• Providing curated, high-quality resources to all dharma practitioners through our website Dive Into the Ocean and our resources page.


Deep Practice

While meditation has become popular, most practitioners never achieve the level of development that is possible. Transformation is not only available to monks living in the mountains of Tibet, but also to people embedded in the daily challenges of 21st century life. We use Buddhist language in our programs to both respect the cultures from which these practices come and to acknowledge the possibility for transformation that they offer. Dharma Gates offers a bridge from casual meditation practice to formal training through workshops,retreats, and online community.


Buddhism is a creative practice which has undergone innovation every time it spreads to new lands. We seek to encourage dialogue across disciplines, including contemplative traditions, neuroscience, critical theory and philosophy, and social and environmental justice. These are powerful conversations we hope to join and accelerate. We will produce a variety of curricula and resources to encourage new ways to engage with contemplative practices. Simultaneously, we recognize that contemplative traditions have been marginalized within the Western intellectual tradition. We refuse to minimize or downplay the potential for transformation that these traditions offer, and encourage students to find out for themselves just how powerful contemplative practices can be.

The Interpersonal And Social

In our globalizing world, we are enmeshed in both local and global community, and our actions affect people across the planet. We are dependent on and participate in interconnected, often unjust, systems. We must account for this in the way we practice and participate in the world. In this, meditation can be a social and political practice which promotes not just individual but collective liberation.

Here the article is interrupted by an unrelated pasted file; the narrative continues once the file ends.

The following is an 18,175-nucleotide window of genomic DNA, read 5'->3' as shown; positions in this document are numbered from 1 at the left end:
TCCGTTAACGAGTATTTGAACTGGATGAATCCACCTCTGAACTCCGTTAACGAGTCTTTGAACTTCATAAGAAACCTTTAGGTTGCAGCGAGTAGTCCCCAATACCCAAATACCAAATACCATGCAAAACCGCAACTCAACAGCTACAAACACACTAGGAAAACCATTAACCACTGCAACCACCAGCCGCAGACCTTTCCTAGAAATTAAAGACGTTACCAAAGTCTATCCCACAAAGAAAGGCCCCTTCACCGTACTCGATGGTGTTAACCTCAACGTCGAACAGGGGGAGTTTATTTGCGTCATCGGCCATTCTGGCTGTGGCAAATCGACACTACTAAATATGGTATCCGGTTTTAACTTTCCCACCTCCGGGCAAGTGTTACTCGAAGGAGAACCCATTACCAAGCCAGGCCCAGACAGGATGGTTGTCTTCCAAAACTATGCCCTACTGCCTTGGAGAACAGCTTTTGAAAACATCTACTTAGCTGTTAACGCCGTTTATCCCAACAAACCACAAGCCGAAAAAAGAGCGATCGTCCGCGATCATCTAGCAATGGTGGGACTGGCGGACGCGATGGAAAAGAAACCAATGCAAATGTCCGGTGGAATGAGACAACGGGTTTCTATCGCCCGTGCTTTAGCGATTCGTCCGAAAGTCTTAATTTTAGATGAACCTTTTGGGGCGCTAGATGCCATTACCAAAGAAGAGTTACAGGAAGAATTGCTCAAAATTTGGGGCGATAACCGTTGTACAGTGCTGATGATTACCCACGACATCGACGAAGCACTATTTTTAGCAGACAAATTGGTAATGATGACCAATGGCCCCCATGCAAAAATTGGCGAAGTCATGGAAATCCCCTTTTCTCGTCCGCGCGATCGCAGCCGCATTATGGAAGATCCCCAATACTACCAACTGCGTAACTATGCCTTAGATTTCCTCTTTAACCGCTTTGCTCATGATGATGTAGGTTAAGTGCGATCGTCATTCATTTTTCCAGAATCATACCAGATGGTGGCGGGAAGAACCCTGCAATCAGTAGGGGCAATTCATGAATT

Our commitment to direct action for the benefit of others is reflected in the following components of our organizational structure:

  • Programming. We promote interpersonal meditation as a tool to deepen relationships and promote authenticity amidst a culture of shallowness and distrust. Our workshops and programming are designed to include, open to, and face the real and difficult situations in the world. We help contextualize how meditation can be integral to creating compassionate, determined, and resilient people in the face of adversity.

  • Affordability. We are committed to affordable programming and transparency about our organizational structure. We strive to make our programs both affordable and accessible to underrepresented communities. We are always open to critical feedback, especially with regards to ways in which we can be more accessible to individuals of different social backgrounds, especially communities of color and other underrepresented groups.

  • Non-Human Animal Rights. Dharma Gates is committed to minimizing the harm we cause to the other beings that we share our planet with. In order to actualize this, we put effort into minimizing the consumption and use of all animal-derived products. None of our funding will be used for the purchase of eggs, dairy, meat, leather, or other non-vegan products. We choose to do this because these products are produced through the direct exploitation of another individual’s body. In this way, we define ourselves as a vegan not-for-profit organization. This being said, many of the monasteries we work with do serve dairy and eggs and may use other non-vegan products, and we are grateful for their participation in the programs we offer. We partner with these centers while maintaining our commitment to animal rights and environmental stewardship.

Dharma Gates Inc. is a pending 501c3 Non-Profit Organization